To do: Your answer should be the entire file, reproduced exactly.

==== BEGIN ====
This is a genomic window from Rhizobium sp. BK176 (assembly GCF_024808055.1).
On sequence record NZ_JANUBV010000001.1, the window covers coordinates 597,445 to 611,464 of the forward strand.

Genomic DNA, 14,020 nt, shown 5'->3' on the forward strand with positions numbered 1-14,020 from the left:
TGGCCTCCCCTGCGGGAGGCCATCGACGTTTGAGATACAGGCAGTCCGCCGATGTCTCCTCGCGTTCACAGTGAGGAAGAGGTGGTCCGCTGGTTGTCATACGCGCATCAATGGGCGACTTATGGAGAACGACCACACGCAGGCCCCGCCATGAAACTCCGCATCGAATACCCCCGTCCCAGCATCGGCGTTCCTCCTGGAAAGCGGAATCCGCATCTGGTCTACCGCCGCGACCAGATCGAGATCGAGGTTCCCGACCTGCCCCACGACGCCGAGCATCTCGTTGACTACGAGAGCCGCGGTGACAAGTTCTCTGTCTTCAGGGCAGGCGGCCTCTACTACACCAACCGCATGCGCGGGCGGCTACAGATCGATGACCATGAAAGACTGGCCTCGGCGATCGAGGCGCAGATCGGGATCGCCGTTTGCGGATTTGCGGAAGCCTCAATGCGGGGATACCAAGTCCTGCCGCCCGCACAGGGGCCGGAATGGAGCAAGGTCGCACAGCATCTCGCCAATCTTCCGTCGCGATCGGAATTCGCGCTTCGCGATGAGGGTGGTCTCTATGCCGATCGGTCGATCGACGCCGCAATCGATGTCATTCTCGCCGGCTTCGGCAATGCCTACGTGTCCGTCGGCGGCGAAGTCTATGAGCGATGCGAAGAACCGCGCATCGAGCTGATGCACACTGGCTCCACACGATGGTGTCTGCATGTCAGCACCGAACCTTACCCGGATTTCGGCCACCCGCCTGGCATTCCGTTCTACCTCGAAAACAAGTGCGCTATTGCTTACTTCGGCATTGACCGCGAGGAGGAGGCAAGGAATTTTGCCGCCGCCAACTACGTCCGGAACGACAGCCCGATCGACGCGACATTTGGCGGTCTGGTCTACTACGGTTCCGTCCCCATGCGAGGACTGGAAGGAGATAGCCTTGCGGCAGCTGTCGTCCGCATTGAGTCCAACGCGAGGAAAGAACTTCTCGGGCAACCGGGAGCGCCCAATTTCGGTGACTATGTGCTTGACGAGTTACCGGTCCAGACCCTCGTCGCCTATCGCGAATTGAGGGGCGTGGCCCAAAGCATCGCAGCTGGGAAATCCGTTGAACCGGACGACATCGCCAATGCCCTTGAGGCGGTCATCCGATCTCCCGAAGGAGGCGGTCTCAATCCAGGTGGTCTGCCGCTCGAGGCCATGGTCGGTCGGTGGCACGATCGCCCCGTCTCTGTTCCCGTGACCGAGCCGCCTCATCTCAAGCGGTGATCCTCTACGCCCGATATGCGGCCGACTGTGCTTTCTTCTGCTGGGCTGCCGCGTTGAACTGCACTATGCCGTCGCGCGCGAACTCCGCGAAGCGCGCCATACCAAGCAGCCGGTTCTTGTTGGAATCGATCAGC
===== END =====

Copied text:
This is a genomic window from Rhizobium sp. BK176 (assembly GCF_024808055.1).
On sequence record NZ_JANUBV010000001.1, the window covers coordinates 597,445 to 611,464 of the forward strand.

Genomic DNA, 14,020 nt, shown 5'->3' on the forward strand with positions numbered 1-14,020 from the left:
TGGCCTCCCCTGCGGGAGGCCATCGACGTTTGAGATACAGGCAGTCCGCCGATGTCTCCTCGCGTTCACAGTGAGGAAGAGGTGGTCCGCTGGTTGTCATACGCGCATCAATGGGCGACTTATGGAGAACGACCACACGCAGGCCCCGCCATGAAACTCCGCATCGAATACCCCCGTCCCAGCATCGGCGTTCCTCCTGGAAAGCGGAATCCGCATCTGGTCTACCGCCGCGACCAGATCGAGATCGAGGTTCCCGACCTGCCCCACGACGCCGAGCATCTCGTTGACTACGAGAGCCGCGGTGACAAGTTCTCTGTCTTCAGGGCAGGCGGCCTCTACTACACCAACCGCATGCGCGGGCGGCTACAGATCGATGACCATGAAAGACTGGCCTCGGCGATCGAGGCGCAGATCGGGATCGCCGTTTGCGGATTTGCGGAAGCCTCAATGCGGGGATACCAAGTCCTGCCGCCCGCACAGGGGCCGGAATGGAGCAAGGTCGCACAGCATCTCGCCAATCTTCCGTCGCGATCGGAATTCGCGCTTCGCGATGAGGGTGGTCTCTATGCCGATCGGTCGATCGACGCCGCAATCGATGTCATTCTCGCCGGCTTCGGCAATGCCTACGTGTCCGTCGGCGGCGAAGTCTATGAGCGATGCGAAGAACCGCGCATCGAGCTGATGCACACTGGCTCCACACGATGGTGTCTGCATGTCAGCACCGAACCTTACCCGGATTTCGGCCACCCGCCTGGCATTCCGTTCTACCTCGAAAACAAGTGCGCTATTGCTTACTTCGGCATTGACCGCGAGGAGGAGGCAAGGAATTTTGCCGCCGCCAACTACGTCCGGAACGACAGCCCGATCGACGCGACATTTGGCGGTCTGGTCTACTACGGTTCCGTCCCCATGCGAGGACTGGAAGGAGATAGCCTTGCGGCAGCTGTCGTCCGCATTGAGTCCAACGCGAGGAAAGAACTTCTCGGGCAACCGGGAGCGCCCAATTTCGGTGACTATGTGCTTGACGAGTTACCGGTCCAGACCCTCGTCGCCTATCGCGAATTGAGGGGCGTGGCCCAAAGCATCGCAGCTGGGAAATCCGTTGAACCGGACGACATCGCCAATGCCCTTGAGGCGGTCATCCGATCTCCCGAAGGAGGCGGTCTCAATCCAGGTGGTCTGCCGCTCGAGGCCATGGTCGGTCGGTGGCACGATCGCCCCGTCTCTGTTCCCGTGACCGAGCCGCCTCATCTCAAGCGGTGATCCTCTACGCCCGATATGCGGCCGACTGTGCTTTCTTCTGCTGGGCTGCCGCGTTGAACTGCACTATGCCGTCGCGCGCGAACTCCGCGAAGCGCGCCATACCAAGCAGCCGGTTCTTGTTGGAATCGATCAGC